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Sat Jul 16, 2016, 02:01 PM

The mysterious syndrome impairing astronauts’ sight

In 2005, astronaut John Phillips took a break from his work on the International Space Station and looked out the window at Earth. He was about halfway through a mission that had begun in April and would end in October.

When he gazed down at the planet, Earth was blurry. He couldn’t focus on it clearly. That was strange — his vision had always been 20/20. He wondered: Was his eyesight getting worse?

“I’m not sure if I reported that to the ground,” he said. “I think I didn’t. I thought it would be something that would just go away, and fix itself when I got to Earth.”

It didn’t go away.

During Phillips’s post-flight physical, NASA found that his vision had gone from 20/20 to 20/100 in six months.

More at link:
https://www.washingtonpost.com/national/health-science/the-mysterious-syndrome-impairing-astronauts-eyesight/2016/07/09/f20fb9a6-41f1-11e6-88d0-6adee48be8bc_story.html


Looks like they're saying it's due to fluid build-up in the skull that would normally be pulled into the extremities by gravity. If we hope to conduct long-term missions, it would seem we need to develop artificial gravity for the ships. Maybe something along the line of centrifugal force?

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Arrow 20 replies Author Time Post
Reply The mysterious syndrome impairing astronauts’ sight (Original post)
Quackers Jul 2016 OP
Warpy Jul 2016 #1
Binkie The Clown Jul 2016 #2
thucythucy Jul 2016 #3
bananas Jul 2016 #7
Binkie The Clown Jul 2016 #8
bananas Jul 2016 #10
Binkie The Clown Jul 2016 #12
GaYellowDawg Jul 2016 #20
Brother Buzz Jul 2016 #4
Stryst Jul 2016 #5
Brother Buzz Jul 2016 #6
SCantiGOP Jul 2016 #11
Quackers Jul 2016 #13
Brother Buzz Jul 2016 #14
Quackers Jul 2016 #15
Brother Buzz Jul 2016 #16
Stryst Jul 2016 #18
Brother Buzz Jul 2016 #19
hunter Jul 2016 #17
jakeXT Jul 2016 #9

Response to Quackers (Original post)

Sat Jul 16, 2016, 02:06 PM

1. No kidding, a lot of body systems depend on gravity

from circulation to renal function to bone integrity and now eyesight. My best guess says that there would be severe neurological impairment after a prolonged mission (like that trip to Mars they're talking about) from the maldistribution of cerebrospinal fluid wiping out central nervous system tissue.

In other words, a lot more studies have to be done and ways to circumvent problems found before anyone is ready to leave this rock.

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Response to Quackers (Original post)

Sat Jul 16, 2016, 02:22 PM

2. The dream of mankind conquering and occupying space is crumbling in the face of reality.

We will never leave this planet in any meaningful or sustained manner. We just need to adjust to that fact.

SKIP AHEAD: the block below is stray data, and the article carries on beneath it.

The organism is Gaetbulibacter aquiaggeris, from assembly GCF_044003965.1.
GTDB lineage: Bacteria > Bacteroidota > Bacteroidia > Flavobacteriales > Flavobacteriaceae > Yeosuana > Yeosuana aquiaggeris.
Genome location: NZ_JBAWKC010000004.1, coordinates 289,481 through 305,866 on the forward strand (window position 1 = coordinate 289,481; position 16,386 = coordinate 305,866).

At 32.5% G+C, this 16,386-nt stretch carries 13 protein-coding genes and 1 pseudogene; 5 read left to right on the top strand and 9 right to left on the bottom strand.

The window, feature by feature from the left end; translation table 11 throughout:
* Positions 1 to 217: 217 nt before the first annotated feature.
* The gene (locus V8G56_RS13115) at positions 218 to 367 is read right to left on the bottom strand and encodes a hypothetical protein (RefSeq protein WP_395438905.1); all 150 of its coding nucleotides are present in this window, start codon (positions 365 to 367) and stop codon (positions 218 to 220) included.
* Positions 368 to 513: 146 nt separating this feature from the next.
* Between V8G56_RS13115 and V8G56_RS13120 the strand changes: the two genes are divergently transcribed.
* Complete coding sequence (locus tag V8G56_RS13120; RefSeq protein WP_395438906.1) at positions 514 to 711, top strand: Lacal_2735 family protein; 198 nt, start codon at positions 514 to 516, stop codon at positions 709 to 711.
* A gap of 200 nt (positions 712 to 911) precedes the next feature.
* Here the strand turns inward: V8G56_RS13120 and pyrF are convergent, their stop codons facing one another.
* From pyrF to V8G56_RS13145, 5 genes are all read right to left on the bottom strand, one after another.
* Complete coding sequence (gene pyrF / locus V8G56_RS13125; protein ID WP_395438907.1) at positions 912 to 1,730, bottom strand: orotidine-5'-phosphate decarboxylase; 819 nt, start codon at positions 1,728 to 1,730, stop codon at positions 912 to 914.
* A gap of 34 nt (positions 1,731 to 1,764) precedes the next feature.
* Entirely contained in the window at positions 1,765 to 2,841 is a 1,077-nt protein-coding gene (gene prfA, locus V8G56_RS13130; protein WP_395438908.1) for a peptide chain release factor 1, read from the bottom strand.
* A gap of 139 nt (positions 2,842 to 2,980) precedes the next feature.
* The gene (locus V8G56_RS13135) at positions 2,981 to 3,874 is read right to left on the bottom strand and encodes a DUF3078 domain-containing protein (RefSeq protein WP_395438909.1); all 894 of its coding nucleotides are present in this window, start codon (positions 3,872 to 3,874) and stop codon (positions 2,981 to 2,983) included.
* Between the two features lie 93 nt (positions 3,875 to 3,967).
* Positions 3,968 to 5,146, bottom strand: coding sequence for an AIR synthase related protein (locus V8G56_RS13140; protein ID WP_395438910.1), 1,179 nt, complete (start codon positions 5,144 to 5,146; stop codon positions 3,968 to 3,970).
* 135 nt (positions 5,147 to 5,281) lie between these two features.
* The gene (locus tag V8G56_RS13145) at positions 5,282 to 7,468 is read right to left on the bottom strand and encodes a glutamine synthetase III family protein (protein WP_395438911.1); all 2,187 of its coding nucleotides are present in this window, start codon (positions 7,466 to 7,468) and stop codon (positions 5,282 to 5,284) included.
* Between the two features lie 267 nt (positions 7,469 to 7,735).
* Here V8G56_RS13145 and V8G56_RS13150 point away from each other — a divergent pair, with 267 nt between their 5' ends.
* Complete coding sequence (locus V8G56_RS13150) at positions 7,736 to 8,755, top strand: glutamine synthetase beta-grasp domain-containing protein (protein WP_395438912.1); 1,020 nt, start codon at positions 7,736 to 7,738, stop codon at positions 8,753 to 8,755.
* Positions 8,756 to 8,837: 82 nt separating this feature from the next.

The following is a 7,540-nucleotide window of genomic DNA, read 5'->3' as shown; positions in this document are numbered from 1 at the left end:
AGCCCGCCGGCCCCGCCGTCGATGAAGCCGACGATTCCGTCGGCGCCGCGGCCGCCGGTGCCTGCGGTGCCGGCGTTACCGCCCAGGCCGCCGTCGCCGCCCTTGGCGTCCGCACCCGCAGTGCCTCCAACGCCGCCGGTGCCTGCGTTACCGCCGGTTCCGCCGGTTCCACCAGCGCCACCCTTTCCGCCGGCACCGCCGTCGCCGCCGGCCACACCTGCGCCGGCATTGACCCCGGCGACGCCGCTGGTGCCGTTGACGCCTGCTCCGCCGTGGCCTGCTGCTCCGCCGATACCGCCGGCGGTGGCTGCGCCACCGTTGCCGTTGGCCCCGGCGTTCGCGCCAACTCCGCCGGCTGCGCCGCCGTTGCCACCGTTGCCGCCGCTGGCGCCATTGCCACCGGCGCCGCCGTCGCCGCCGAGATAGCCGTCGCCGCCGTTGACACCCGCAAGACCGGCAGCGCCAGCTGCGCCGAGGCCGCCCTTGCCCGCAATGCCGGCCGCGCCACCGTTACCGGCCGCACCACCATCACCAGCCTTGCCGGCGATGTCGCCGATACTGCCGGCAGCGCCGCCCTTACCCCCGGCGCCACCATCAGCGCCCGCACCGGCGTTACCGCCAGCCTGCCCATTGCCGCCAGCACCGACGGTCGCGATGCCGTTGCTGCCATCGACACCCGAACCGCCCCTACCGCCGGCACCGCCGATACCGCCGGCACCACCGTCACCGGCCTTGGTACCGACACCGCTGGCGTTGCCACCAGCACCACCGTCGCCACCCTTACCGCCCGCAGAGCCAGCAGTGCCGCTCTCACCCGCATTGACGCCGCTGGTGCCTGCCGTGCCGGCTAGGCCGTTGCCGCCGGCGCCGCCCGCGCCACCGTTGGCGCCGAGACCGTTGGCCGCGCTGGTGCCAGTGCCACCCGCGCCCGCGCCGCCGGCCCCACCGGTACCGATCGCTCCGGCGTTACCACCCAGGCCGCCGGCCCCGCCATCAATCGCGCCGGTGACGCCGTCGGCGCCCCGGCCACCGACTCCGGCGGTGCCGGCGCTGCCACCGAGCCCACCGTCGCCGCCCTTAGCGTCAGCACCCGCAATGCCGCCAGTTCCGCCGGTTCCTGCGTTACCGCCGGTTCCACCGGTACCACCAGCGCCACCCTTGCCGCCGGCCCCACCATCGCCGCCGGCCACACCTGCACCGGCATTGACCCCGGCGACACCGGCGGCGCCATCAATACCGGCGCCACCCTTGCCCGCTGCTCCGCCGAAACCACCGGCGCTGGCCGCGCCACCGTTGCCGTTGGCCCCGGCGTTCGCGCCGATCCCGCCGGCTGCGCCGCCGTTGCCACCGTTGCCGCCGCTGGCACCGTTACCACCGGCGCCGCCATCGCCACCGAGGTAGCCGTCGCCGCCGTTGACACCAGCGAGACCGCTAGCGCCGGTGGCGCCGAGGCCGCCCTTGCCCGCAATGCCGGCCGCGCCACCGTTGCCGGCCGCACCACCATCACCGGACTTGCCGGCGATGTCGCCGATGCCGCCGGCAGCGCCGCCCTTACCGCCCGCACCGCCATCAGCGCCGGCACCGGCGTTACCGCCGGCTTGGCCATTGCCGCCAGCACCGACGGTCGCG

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Response to Binkie The Clown (Reply #2)

Sat Jul 16, 2016, 03:55 PM

3. Machines will have to do it for us.

The deep space planetary probes have always excited me more than close earth orbit manned flights, Juno being the latest example.

There's no end to what we can do with unmanned vehicles.

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Response to Binkie The Clown (Reply #2)

Sat Jul 16, 2016, 09:00 PM

7. Nonsense.

There are a number of people who've made multiple trips to the ISS with a clean bill of health each time.

This problem only affects some people, and we already have some physiological clues - for example it affects women less than men. So we'll likely find ways of preventing it as we learn more.

Worst case, some people will need contact lenses. It's not going to stop anyway from going.

This is not a show-stopper at all.

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Response to bananas (Reply #7)

Sat Jul 16, 2016, 11:44 PM

8. Maybe not, but...

the inevitable collapse of industrial civilization is. Infinite growth on a finite planet cannot, and will not be sustained. Yet our economic system requires continual growth or it crashes. Since our economy depends on something that cannot be sustained, then it must, inevitably crash. Hard. We will run out of resources, and the economic power to ever exploit space in any more than a token manner.

The only thing that can, and probably will, prevent the economy from self-destructing is if climate change and loss of human habitat kills us off first. Either way, we are not going into space. Man set foot on the moon once, but never will again.

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Response to Binkie The Clown (Reply #8)

Sun Jul 17, 2016, 04:29 PM

10. Every sentence in your post is wrong.

I don't have time to go through it now.

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Response to bananas (Reply #10)

Sun Jul 17, 2016, 07:52 PM

12. Every sentence in your post is wrong.

I don't have time to go through it now.

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Response to Binkie The Clown (Reply #2)

Sun Jul 24, 2016, 12:24 AM